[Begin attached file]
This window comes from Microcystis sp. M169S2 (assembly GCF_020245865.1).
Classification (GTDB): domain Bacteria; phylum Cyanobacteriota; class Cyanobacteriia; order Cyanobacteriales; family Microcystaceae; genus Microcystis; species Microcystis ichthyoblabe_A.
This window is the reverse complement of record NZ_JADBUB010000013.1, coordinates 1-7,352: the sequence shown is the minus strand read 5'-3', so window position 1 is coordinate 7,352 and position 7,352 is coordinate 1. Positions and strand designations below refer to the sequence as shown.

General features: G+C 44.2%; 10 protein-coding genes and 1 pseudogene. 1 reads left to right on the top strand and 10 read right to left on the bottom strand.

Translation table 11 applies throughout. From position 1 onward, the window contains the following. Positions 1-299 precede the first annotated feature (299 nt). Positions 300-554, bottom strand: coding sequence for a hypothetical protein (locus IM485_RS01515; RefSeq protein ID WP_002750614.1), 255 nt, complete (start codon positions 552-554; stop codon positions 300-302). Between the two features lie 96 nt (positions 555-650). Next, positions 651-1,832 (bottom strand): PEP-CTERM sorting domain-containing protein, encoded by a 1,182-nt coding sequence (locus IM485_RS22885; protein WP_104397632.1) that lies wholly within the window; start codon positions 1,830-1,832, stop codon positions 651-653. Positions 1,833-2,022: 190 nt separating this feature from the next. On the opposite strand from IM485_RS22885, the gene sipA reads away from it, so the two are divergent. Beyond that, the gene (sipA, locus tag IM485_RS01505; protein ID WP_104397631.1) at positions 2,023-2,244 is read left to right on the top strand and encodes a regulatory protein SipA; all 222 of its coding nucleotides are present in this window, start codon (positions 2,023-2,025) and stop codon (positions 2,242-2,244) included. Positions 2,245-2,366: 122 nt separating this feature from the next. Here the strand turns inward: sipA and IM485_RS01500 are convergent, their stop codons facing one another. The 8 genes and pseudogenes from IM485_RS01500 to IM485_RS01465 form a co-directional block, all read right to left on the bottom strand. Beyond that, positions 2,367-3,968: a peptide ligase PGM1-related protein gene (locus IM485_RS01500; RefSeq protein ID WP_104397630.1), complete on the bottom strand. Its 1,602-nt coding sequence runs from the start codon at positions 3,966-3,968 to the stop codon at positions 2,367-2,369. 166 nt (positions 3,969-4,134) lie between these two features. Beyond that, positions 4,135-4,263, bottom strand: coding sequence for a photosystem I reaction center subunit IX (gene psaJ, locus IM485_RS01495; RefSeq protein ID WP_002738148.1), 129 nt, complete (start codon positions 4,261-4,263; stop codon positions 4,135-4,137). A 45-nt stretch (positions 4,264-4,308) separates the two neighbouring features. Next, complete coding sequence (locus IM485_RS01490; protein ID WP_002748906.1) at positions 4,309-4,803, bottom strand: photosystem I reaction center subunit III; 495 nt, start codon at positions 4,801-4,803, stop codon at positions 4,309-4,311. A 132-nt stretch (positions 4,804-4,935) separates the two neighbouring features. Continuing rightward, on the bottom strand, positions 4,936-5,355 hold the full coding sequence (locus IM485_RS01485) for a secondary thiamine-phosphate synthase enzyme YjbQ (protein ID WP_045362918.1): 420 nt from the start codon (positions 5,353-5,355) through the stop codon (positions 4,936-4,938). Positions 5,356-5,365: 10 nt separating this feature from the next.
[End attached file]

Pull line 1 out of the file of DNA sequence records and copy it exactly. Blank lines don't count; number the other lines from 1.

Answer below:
This window comes from Microcystis sp. M169S2 (assembly GCF_020245865.1).